East Coast train services can fully resume after a fleet of high-speed trains were grounded because cracks were found under carriages.
The entire fleet of Hitachi 800 model trains were taken off the railways on Saturday, when hairline cracks were found in lifting points underneath the carriages.
Some services from Great Western Railway, Hull Trains, TransPennine Express and London North Eastern Railway were cancelled as a result.
The cancellations affected LNER and Hull Trains services in Grantham over the weekend and for spells on Monday, May 10, though Lincoln was unaffected.
Following safety checks, the services can now begin to run again and shortened routes can be reinstated to their normal distance.
A phased return has been planned, with LNER operating a 75% timetable and starting to reintroduce Azuma train services from next week.
Hitachi Rail has said that it will now be undertaking daily tests on the trains that were affected by the cracks, to ensure safety of the passengers is upheld at all times.
Rail Minister Chris-Heaton Harris said: “I welcome the news that operators, working closely with Hitachi and the independent safety regulator, the Office of Road and Rail, have confirmed that many trains can return to the network following rigorous safety tests.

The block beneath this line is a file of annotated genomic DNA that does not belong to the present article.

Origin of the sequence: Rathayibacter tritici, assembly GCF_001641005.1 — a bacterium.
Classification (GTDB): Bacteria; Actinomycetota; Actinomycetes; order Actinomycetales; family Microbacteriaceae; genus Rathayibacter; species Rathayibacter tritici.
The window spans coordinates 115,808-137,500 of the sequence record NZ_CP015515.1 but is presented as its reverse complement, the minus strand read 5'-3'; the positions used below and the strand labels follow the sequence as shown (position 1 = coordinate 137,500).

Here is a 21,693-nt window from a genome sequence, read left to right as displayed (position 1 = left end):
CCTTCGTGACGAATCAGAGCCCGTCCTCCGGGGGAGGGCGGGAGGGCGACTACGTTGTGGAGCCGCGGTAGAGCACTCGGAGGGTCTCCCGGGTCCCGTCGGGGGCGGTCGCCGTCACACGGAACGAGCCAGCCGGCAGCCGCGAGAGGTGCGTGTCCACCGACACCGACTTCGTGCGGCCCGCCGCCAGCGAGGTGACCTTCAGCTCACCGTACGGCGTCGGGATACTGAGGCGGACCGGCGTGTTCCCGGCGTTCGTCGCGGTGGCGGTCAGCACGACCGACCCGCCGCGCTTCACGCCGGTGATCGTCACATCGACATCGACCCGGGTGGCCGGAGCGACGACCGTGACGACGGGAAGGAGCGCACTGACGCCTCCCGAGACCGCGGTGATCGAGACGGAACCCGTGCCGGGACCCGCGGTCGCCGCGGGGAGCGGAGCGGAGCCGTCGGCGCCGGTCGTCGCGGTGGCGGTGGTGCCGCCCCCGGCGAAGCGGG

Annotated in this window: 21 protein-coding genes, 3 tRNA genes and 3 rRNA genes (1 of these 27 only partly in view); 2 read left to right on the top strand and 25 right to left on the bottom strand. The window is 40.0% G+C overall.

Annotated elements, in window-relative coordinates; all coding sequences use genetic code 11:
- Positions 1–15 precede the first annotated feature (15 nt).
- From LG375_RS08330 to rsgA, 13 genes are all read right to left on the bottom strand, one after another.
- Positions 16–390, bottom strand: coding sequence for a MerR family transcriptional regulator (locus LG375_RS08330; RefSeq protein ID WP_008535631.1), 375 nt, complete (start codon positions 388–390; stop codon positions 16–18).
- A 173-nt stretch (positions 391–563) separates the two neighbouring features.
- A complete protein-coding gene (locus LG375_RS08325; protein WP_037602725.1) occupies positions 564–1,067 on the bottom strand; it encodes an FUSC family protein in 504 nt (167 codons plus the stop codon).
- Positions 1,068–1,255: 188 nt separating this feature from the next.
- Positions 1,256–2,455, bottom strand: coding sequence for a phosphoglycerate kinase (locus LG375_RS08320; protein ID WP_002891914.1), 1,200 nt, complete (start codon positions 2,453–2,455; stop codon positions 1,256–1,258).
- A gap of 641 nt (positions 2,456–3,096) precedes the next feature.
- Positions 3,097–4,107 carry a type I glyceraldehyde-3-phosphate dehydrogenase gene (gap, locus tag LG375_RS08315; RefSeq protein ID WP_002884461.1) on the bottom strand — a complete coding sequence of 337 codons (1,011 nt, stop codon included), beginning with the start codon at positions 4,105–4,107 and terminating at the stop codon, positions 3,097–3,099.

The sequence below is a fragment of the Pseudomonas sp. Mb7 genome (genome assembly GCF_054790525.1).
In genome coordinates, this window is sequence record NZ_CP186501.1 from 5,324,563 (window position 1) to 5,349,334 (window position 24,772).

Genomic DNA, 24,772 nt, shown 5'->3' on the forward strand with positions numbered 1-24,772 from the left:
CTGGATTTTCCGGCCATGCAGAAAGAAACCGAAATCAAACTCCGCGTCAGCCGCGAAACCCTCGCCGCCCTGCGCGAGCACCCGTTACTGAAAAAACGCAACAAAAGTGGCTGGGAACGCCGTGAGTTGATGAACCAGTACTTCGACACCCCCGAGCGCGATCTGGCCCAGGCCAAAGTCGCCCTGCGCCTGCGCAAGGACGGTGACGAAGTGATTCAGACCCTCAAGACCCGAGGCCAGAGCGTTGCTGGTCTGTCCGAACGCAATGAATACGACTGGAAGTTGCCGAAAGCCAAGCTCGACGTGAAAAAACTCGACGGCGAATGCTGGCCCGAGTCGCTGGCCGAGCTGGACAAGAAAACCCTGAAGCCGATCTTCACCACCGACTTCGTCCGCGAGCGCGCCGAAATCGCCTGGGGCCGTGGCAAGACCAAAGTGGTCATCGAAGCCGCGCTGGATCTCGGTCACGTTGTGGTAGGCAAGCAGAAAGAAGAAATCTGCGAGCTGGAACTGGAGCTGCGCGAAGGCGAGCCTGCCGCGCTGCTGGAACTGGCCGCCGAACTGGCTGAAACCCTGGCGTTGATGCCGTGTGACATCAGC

“Trains should begin to return to service after further inspections have been carried out, helping to safely restore the reliable and punctual services on GWR and LNER that passengers deserve.
“Safety is our absolute focus, which is why Hitachi will carry out a comprehensive daily testing regime on affected trains.
“The next step on the route back to normal service levels will be for Hitachi to present their long-term repair plan for the fleet. We expect to see this shortly.
“Whilst this long-term fix can partly be incorporated into the regular service pattern for these trains, we do expect disruption to services for some time to come, but hope passengers understand this work is essential to ensure these issues do not occur again.”